For several months now, Soviet experts in the West have pondered how to interpret Soviet leader Mikhail Gorbachev’s much-touted policy of glasnost, or openness. About 120 political prisoners were released between February and mid-April of this year. Of these, nine were believing Jews and 36 were Christians, according to Keston College, an England-based group that monitors religious oppression behind the Iron Curtain.
Many experts are urging caution and realism in assessing the apparent change of climate in the Soviet Union. Keston says at least 227 Christians remain in prison. It speculates there may be many more who are unknown.
In response, last month 15 Christian and human rights groups joined to form the Coalition for Solidarity with Christians in the USSR. Coalition chairman Kent Hill, also executive director of the Institute on Religion and Democracy, said that while coalition organizers “in no sense wish to ignore important developments now under way in the Soviet Union,” neither do they want to ignore “the continuing fundamental realities” in that country.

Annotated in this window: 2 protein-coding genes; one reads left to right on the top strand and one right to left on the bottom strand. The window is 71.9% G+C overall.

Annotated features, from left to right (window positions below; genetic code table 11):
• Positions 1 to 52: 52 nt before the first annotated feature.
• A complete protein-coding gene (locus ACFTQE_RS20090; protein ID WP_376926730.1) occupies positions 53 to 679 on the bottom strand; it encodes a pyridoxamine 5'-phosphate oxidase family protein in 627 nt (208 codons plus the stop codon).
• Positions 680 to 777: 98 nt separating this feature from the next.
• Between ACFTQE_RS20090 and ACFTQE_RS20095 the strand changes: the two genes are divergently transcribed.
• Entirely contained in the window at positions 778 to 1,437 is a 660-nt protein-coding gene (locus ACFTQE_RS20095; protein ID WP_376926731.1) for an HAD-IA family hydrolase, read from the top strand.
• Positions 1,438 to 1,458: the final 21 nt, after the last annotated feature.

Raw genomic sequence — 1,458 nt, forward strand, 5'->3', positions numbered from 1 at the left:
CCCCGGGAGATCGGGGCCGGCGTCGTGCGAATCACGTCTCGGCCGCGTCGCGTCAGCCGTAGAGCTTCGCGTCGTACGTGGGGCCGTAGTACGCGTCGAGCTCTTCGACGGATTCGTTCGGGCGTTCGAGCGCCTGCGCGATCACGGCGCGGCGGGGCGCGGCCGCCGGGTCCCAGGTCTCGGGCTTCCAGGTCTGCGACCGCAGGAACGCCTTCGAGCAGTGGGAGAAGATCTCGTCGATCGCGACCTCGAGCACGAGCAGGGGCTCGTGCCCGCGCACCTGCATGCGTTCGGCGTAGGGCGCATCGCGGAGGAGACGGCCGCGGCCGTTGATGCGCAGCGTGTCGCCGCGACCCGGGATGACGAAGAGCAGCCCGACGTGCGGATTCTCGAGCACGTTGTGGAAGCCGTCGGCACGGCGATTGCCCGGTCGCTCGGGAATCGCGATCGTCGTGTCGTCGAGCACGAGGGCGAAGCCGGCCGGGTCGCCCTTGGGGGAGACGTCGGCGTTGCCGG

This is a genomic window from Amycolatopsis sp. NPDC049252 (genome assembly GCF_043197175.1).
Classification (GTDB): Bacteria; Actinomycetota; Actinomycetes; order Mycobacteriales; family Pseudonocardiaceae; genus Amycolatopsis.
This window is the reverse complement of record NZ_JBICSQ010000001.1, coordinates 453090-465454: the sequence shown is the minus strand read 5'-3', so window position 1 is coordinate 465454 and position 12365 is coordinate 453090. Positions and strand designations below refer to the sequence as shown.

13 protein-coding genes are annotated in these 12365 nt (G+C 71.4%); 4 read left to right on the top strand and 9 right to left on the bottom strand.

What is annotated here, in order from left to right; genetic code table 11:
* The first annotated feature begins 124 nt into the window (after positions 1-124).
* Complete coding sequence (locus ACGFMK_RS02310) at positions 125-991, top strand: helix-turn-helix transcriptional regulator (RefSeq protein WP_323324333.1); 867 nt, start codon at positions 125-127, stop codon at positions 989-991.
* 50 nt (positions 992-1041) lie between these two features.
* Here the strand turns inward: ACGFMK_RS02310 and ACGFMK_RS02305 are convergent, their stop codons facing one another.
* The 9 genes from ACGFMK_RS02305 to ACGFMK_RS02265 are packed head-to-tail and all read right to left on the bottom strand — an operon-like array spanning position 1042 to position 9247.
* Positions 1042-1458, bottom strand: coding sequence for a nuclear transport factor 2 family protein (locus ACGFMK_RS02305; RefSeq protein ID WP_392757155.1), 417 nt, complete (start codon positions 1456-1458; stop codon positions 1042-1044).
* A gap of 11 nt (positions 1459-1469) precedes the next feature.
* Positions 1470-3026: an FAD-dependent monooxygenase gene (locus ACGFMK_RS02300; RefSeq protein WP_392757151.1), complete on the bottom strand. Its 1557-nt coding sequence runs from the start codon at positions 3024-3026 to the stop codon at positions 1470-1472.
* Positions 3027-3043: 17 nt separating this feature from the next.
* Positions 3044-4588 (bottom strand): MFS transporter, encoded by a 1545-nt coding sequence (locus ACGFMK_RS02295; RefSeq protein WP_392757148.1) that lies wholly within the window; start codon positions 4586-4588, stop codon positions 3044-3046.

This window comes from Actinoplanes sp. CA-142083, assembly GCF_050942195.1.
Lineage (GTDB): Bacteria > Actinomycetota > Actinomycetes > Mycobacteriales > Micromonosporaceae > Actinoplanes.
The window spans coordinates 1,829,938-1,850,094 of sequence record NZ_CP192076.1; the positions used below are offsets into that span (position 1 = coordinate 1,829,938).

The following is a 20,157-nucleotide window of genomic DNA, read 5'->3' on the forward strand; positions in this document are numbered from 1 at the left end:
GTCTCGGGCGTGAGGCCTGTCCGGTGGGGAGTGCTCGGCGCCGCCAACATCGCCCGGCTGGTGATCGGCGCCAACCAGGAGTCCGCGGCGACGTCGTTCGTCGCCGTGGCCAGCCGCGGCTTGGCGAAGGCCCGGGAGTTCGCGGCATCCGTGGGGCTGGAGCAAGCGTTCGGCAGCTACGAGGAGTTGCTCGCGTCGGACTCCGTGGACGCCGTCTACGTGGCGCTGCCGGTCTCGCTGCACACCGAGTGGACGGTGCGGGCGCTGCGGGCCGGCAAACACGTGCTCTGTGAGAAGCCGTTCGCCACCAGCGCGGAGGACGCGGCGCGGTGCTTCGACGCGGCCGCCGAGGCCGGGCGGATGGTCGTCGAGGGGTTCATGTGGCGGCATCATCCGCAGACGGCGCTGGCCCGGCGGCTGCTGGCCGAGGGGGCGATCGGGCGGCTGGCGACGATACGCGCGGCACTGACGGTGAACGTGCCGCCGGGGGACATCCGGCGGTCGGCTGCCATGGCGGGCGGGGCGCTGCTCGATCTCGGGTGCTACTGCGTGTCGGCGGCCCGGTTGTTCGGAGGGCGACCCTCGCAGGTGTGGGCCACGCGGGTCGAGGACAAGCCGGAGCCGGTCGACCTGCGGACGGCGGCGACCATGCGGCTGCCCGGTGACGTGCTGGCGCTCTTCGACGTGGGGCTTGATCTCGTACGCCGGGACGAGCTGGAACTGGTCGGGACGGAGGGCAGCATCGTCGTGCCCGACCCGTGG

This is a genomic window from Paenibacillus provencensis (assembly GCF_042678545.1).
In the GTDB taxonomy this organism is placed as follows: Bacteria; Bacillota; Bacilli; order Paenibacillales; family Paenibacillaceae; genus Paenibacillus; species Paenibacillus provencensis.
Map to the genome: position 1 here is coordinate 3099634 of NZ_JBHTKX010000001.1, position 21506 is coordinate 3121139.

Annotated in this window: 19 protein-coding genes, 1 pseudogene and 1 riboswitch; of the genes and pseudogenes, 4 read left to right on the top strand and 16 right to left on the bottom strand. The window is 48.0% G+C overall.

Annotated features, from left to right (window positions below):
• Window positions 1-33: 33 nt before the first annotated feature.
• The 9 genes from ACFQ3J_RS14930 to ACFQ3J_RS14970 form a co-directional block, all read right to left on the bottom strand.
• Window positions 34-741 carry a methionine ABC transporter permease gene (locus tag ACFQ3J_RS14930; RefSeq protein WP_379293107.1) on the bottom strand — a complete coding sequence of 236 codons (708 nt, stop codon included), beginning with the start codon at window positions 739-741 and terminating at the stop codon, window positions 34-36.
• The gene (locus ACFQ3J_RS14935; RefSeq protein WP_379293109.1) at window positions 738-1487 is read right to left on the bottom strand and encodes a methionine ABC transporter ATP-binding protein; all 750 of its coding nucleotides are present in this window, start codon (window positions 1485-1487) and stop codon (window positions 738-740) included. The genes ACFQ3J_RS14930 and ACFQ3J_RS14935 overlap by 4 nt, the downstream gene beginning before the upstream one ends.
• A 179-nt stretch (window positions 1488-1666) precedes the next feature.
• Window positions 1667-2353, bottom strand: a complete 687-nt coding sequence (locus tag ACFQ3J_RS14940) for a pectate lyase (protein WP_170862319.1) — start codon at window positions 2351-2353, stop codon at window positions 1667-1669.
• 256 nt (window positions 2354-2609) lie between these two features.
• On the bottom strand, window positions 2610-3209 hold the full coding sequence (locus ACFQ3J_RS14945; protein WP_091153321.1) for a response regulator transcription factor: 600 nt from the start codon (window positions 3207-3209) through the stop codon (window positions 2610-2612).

The coalition emphasizes a strategy of unity and grassroots activism. At its inaugural rally, held May 1 on the steps of the U.S. Capitol, representatives of the Orthodox, Protestant, and Catholic faiths displayed their concern for Soviet believers still facing harassment, persecution, and imprisonment because of their religious beliefs.
Hill said glasnost, in order to be considered genuine, must affect the entire fiber of the Soviet system. “It is one thing to release a prisoner early,” he said. “It is quite another to exonerate him. They are not exonerating the prisoners … nor have the statutes which ...1
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